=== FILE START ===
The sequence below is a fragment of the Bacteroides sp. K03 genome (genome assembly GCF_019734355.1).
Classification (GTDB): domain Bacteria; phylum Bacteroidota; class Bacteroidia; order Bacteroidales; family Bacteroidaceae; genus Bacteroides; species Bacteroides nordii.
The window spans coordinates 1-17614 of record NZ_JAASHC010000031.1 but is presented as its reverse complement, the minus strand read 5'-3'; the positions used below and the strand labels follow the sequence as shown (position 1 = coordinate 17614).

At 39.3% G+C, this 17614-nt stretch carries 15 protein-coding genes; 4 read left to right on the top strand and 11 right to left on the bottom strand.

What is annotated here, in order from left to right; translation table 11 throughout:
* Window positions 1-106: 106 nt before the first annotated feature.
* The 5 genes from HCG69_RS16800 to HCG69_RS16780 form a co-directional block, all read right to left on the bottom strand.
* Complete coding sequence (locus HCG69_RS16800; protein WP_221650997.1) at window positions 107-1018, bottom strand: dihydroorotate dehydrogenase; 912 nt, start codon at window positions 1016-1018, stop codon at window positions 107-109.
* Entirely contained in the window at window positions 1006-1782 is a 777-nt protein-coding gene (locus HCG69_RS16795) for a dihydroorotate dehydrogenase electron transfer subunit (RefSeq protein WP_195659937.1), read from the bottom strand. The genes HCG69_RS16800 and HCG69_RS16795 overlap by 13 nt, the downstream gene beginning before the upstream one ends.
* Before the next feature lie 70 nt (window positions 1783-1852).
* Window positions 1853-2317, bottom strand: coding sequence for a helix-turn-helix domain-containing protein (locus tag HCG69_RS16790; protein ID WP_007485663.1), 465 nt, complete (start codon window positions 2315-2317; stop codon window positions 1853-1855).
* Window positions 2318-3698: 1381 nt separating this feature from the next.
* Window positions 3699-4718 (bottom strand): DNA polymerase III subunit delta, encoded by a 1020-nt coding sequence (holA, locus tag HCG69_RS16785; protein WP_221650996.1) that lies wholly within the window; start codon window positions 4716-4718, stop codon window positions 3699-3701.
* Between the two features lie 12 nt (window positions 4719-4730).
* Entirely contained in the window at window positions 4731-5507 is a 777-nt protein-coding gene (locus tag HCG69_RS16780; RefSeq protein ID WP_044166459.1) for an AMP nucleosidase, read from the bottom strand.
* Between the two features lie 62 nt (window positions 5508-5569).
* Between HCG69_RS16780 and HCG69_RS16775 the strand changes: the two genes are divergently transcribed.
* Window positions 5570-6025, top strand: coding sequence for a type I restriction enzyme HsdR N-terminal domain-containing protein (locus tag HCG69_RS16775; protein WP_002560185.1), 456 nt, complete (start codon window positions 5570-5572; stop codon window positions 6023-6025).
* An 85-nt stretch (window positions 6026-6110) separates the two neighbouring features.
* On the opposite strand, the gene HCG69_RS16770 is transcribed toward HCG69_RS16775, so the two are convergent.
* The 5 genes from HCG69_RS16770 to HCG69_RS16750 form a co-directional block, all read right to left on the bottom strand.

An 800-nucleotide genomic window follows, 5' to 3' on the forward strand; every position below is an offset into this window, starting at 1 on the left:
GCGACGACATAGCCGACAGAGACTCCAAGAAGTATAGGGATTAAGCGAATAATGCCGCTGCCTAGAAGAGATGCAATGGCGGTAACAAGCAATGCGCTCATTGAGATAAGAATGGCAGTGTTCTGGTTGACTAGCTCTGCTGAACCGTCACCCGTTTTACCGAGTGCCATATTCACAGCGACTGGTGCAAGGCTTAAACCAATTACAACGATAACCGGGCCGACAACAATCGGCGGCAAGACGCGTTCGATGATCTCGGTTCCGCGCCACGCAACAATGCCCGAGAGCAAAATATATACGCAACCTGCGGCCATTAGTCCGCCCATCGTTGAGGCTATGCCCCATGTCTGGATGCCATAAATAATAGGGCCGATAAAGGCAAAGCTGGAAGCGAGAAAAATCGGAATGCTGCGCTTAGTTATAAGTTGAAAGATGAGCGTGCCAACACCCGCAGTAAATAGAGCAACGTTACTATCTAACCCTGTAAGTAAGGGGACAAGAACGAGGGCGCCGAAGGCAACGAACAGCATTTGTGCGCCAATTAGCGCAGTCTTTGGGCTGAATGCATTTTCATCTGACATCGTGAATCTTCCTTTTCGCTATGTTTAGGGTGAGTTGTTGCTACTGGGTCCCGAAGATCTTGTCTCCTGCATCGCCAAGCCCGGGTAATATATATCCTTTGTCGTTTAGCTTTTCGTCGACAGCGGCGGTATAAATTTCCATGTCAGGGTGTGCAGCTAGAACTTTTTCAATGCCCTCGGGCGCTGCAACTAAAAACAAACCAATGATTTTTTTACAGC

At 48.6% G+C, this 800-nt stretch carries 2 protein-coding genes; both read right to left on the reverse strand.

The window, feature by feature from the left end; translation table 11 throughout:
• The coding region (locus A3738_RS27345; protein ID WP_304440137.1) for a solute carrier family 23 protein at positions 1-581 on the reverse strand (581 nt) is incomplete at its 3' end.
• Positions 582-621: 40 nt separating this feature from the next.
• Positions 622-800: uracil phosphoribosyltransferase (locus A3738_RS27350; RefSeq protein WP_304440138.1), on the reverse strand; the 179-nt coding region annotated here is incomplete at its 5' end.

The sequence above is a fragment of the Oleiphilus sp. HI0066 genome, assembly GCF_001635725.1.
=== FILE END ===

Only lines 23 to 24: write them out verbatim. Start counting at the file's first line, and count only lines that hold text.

GCGACGACATAGCCGACAGAGACTCCAAGAAGTATAGGGATTAAGCGAATAATGCCGCTGCCTAGAAGAGATGCAATGGCGGTAACAAGCAATGCGCTCATTGAGATAAGAATGGCAGTGTTCTGGTTGACTAGCTCTGCTGAACCGTCACCCGTTTTACCGAGTGCCATATTCACAGCGACTGGTGCAAGGCTTAAACCAATTACAACGATAACCGGGCCGACAACAATCGGCGGCAAGACGCGTTCGATGATCTCGGTTCCGCGCCACGCAACAATGCCCGAGAGCAAAATATATACGCAACCTGCGGCCATTAGTCCGCCCATCGTTGAGGCTATGCCCCATGTCTGGATGCCATAAATAATAGGGCCGATAAAGGCAAAGCTGGAAGCGAGAAAAATCGGAATGCTGCGCTTAGTTATAAGTTGAAAGATGAGCGTGCCAACACCCGCAGTAAATAGAGCAACGTTACTATCTAACCCTGTAAGTAAGGGGACAAGAACGAGGGCGCCGAAGGCAACGAACAGCATTTGTGCGCCAATTAGCGCAGTCTTTGGGCTGAATGCATTTTCATCTGACATCGTGAATCTTCCTTTTCGCTATGTTTAGGGTGAGTTGTTGCTACTGGGTCCCGAAGATCTTGTCTCCTGCATCGCCAAGCCCGGGTAATATATATCCTTTGTCGTTTAGCTTTTCGTCGACAGCGGCGGTATAAATTTCCATGTCAGGGTGTGCAGCTAGAACTTTTTCAATGCCCTCGGGCGCTGCAACTAAAAACAAACCAATGATTTTTTTACAGC

At 48.6% G+C, this 800-nt stretch carries 2 protein-coding genes; both read right to left on the reverse strand.